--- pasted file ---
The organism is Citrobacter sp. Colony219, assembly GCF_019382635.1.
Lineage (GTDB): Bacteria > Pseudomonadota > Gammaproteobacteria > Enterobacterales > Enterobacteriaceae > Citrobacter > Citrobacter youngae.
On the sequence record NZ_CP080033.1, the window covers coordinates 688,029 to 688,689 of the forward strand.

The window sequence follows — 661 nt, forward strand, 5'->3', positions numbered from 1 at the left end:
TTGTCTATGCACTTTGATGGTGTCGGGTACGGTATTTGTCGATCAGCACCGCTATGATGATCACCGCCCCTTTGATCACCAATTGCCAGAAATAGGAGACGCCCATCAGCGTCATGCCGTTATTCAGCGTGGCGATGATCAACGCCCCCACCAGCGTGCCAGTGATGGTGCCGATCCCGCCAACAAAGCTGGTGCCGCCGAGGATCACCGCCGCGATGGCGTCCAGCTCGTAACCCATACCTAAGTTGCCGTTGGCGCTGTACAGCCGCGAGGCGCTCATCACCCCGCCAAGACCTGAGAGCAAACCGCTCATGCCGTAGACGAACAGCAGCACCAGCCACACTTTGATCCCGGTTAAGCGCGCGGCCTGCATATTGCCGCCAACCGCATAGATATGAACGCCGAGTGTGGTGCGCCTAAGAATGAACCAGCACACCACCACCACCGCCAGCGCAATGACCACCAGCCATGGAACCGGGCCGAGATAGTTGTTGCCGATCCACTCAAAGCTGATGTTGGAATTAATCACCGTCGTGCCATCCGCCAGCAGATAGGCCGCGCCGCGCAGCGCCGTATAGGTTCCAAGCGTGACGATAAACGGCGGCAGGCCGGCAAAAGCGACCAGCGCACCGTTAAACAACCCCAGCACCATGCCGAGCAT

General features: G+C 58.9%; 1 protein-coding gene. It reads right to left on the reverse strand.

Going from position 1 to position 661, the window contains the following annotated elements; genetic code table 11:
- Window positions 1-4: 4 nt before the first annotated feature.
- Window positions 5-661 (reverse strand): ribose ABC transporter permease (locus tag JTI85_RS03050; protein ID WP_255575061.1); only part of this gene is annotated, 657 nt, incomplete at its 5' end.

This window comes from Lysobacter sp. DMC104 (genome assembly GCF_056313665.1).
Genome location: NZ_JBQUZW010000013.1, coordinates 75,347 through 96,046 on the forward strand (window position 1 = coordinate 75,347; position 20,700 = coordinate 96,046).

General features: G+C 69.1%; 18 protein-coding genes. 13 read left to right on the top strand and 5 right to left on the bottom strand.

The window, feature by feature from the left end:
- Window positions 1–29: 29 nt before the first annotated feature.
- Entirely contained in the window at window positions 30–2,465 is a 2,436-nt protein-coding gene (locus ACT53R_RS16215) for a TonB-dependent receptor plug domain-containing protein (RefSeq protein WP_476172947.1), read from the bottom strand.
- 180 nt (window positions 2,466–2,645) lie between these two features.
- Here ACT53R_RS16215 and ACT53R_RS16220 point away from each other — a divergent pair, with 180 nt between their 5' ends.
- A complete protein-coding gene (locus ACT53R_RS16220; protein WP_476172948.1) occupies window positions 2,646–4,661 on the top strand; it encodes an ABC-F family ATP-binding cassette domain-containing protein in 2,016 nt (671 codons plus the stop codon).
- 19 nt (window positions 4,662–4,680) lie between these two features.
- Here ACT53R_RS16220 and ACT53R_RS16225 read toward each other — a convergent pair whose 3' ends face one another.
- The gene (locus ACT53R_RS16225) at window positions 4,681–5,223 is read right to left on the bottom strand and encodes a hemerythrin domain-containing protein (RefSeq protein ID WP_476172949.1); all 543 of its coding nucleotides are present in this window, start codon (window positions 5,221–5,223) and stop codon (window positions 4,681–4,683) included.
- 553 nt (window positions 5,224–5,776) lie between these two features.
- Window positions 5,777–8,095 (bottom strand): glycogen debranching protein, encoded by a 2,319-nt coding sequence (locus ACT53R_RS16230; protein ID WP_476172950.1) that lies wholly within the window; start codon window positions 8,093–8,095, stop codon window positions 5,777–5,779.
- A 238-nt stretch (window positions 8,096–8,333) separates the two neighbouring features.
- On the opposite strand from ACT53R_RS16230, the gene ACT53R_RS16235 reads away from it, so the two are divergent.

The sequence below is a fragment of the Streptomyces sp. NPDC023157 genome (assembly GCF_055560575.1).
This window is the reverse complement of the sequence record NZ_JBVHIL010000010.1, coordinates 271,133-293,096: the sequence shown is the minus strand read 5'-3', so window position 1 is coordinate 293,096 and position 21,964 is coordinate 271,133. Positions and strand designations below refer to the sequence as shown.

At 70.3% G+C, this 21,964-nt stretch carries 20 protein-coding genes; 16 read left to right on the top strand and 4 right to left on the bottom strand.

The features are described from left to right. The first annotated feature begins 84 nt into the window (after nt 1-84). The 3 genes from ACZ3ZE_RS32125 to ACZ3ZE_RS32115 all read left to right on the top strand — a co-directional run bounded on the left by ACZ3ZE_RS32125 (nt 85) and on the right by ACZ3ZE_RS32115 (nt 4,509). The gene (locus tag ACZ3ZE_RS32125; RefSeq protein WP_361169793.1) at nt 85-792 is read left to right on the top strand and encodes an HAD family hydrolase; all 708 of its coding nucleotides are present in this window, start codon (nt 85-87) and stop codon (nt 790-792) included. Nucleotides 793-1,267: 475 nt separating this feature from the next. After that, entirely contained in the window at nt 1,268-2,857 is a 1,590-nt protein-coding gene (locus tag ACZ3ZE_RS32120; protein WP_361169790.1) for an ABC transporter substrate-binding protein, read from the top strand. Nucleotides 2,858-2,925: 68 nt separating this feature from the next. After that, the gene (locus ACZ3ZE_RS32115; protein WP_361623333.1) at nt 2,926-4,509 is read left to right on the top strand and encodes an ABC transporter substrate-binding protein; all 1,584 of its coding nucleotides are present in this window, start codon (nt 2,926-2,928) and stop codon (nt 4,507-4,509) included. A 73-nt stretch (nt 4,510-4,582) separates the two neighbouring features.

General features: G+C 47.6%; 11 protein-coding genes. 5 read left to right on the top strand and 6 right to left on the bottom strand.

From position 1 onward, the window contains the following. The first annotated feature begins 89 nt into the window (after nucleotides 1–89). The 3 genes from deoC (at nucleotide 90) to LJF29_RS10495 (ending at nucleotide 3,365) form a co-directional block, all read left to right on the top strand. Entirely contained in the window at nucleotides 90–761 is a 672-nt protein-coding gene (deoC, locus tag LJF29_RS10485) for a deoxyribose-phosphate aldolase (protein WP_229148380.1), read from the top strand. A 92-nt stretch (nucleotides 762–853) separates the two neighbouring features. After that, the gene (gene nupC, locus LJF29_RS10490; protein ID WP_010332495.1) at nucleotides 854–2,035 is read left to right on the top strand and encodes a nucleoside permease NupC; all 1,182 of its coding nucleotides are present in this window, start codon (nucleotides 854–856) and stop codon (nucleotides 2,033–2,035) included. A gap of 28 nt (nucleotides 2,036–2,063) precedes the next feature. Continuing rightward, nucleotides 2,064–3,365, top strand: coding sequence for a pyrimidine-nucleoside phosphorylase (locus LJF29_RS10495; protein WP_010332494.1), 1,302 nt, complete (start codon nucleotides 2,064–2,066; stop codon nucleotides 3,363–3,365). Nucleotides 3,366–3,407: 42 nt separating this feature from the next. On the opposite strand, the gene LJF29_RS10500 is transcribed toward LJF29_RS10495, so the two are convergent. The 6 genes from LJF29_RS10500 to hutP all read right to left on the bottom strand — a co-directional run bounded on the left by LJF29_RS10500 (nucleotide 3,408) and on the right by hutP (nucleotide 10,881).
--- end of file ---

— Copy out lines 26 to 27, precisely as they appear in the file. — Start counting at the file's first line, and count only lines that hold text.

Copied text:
The sequence below is a fragment of the Streptomyces sp. NPDC023157 genome (assembly GCF_055560575.1).
This window is the reverse complement of the sequence record NZ_JBVHIL010000010.1, coordinates 271,133-293,096: the sequence shown is the minus strand read 5'-3', so window position 1 is coordinate 293,096 and position 21,964 is coordinate 271,133. Positions and strand designations below refer to the sequence as shown.